SCRUTINY COMMITTEE (ECONOMY AND ENVIRONMENT)
Minutes of a meeting held on 1st November, 2011.
Present: Councillor C.J. Williams (Chairman); Councillors Ms. M.E. Alexander, J.C. Bird, R.F. Curtis, G. John, Mrs. A.J. Preston, Mrs. S.I. Sharpe, R.P. Thomas, M.R. Wilson and Ms. M. Wright.
Also present: Councillor R.L. Traherne.
555 APOLOGY FOR ABSENCE -
This was received from Councillor Mrs. M. Kelly Owen (Vice-Chairman).
556 MINUTES -
RECOMMENDED - T H A T the minutes of the meeting held on 4th October, 2011 and the extraordinary meeting on 17th October 2011 be approved as a correct record.
557 DECLARATIONS OF INTEREST -
No declarations were received.
558 TRAFFIC ISSUES A48 ST. NICHOLAS TO BONVILSTON (DEER) -
Councillor J.C. Bird had requested that the matter be considered by the Scrutiny Committee in view of the speed of traffic on the A48 between St. Nicholas and Bonvilston, the accident rates and what measures could be put in place to reduce both.
The Head of Service advised that the speed limit on the A48 was generally the National Speed Limit which for the class of road was 60 mph for single carriageway and 70 mph for dual carriageway sections unless otherwise indicated. The National Speed Limit had however been reduced at certain locations along the route as detailed below:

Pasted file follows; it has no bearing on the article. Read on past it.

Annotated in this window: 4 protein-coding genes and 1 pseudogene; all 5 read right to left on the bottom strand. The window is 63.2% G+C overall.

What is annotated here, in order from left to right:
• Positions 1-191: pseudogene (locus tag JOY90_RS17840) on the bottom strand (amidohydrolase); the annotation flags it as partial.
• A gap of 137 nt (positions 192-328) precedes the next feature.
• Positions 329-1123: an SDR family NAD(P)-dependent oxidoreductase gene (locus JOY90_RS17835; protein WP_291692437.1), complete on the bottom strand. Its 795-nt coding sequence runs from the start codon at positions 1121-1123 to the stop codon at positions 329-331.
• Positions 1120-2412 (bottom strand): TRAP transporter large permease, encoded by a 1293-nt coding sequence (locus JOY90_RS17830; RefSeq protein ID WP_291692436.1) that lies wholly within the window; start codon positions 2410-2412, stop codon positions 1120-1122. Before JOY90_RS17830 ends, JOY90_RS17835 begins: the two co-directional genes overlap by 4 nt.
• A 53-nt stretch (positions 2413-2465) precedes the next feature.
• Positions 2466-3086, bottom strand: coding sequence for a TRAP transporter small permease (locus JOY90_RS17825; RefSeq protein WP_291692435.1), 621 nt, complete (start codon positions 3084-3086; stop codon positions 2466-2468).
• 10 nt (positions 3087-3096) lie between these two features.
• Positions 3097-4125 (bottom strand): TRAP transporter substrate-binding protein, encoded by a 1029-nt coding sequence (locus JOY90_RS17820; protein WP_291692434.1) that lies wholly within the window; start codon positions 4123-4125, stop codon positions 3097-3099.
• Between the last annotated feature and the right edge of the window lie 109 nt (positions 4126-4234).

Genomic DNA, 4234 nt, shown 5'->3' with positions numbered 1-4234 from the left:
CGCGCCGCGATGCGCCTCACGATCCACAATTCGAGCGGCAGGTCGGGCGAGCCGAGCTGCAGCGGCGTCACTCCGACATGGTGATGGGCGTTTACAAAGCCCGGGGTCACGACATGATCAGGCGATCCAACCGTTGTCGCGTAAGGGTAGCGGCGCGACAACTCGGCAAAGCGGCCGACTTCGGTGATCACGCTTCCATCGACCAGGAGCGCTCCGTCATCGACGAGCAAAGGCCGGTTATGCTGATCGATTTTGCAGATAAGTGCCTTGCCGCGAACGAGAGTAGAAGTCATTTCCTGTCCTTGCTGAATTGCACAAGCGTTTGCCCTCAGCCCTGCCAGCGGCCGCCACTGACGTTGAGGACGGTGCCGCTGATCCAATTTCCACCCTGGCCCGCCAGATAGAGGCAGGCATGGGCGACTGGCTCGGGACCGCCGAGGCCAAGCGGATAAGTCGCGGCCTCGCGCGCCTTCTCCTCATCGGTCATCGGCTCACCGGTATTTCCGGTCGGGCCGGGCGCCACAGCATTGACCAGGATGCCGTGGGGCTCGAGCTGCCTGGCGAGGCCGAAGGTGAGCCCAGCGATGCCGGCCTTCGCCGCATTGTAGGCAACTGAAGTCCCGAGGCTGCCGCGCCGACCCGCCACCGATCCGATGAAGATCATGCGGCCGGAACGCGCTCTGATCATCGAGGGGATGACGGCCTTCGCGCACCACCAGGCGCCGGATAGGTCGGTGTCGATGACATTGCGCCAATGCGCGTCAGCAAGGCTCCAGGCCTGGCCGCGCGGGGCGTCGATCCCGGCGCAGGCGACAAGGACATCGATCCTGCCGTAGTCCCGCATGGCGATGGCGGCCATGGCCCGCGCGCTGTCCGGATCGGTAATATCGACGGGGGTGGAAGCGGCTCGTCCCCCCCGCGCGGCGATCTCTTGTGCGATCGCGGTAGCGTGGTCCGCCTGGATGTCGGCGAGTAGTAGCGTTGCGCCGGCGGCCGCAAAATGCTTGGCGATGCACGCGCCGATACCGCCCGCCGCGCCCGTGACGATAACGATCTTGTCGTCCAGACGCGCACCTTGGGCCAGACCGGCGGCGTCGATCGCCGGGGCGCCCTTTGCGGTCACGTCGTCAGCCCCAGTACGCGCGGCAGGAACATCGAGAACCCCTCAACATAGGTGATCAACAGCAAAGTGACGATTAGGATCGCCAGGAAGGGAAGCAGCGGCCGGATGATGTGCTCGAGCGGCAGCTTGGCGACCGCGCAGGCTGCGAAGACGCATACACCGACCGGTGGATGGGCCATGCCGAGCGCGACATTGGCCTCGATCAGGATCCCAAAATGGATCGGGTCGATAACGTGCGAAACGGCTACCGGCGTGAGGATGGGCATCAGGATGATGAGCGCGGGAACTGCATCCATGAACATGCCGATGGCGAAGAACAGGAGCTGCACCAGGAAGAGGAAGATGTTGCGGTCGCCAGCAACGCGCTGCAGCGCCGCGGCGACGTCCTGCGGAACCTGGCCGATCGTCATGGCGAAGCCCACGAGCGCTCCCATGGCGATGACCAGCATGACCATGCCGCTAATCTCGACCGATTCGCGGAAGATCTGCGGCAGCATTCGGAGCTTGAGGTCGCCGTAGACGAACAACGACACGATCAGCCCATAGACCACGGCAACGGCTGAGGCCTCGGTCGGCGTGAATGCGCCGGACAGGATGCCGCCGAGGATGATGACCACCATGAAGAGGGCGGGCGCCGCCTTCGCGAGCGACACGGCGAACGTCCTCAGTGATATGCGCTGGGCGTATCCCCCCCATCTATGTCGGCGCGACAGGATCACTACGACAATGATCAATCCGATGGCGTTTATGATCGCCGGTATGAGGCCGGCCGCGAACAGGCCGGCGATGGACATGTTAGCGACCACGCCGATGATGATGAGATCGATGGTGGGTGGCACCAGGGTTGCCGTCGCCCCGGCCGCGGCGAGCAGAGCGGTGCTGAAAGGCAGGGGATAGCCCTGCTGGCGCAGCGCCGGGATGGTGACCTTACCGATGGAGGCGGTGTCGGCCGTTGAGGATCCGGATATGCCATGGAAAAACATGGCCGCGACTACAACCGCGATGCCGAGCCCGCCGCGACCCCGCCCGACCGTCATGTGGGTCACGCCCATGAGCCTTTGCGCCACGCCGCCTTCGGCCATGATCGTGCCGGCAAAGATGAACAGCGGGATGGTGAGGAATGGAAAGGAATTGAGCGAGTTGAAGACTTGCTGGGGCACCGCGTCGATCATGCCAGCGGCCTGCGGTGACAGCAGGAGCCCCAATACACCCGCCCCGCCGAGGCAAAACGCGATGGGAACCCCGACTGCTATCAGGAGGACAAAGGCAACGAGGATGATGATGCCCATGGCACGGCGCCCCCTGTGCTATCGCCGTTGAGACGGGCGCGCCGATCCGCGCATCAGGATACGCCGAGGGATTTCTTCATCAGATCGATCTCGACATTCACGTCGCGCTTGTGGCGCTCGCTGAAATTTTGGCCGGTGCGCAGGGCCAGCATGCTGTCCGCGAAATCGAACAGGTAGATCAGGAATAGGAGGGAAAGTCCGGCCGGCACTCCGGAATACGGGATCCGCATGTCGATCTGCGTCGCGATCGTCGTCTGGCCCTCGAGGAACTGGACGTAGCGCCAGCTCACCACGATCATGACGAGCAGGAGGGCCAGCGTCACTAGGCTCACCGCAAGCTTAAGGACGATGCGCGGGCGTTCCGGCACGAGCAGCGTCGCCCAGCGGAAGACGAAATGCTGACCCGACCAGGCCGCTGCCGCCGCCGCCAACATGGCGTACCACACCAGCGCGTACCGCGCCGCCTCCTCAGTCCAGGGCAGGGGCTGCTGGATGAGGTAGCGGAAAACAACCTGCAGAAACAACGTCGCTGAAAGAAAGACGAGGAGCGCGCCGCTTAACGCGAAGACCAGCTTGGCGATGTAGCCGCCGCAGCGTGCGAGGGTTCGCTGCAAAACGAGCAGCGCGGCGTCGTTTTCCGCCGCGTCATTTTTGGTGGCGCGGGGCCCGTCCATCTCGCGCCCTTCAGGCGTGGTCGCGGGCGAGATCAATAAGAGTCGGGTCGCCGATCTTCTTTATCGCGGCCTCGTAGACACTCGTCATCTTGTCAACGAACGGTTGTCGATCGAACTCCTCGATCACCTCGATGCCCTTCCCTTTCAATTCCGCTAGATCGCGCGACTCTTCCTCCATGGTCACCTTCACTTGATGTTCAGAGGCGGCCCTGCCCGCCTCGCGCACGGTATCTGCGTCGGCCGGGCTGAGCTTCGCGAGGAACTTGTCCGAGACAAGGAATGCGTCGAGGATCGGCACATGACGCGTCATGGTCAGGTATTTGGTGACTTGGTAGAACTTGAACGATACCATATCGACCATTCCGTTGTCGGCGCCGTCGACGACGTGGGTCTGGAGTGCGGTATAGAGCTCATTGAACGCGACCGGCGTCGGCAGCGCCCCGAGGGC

· 40 mph from Culverhouse Cross to the Tumble
· 30mph through St. Nicholas
· 40 mph through Bonvilston
· 50 mph through Pentre Meyrick.
The limits had been set in accordance with current directives and advice notes and reflected the changes in the environment through which the route passed. Members were advised that the Wales Road Casualty Reduction Partnership currently operated their mobile camera at a site just to the west of the Sycamore Cross junction and the Council's mobile Vehicle Activated Driver Feedback Signs had been utilised on both approaches to Bonvilston. The data collated by the Wales Road Casualty Reduction Partnership following a mobile site at Bonvilston in July 2010 had indicated that on average speeds of 42 mph were recorded with the 85th percentile being 47 mph. 71% of vehicles were found to be exceeding the speed limit and 3% of vehicles were exceeding the speed limit by 15 mph or more. The Council had speed data at St. Nicholas which was indicated as site 3 on the Plan attached at Appendix A to the report. This detailed the following: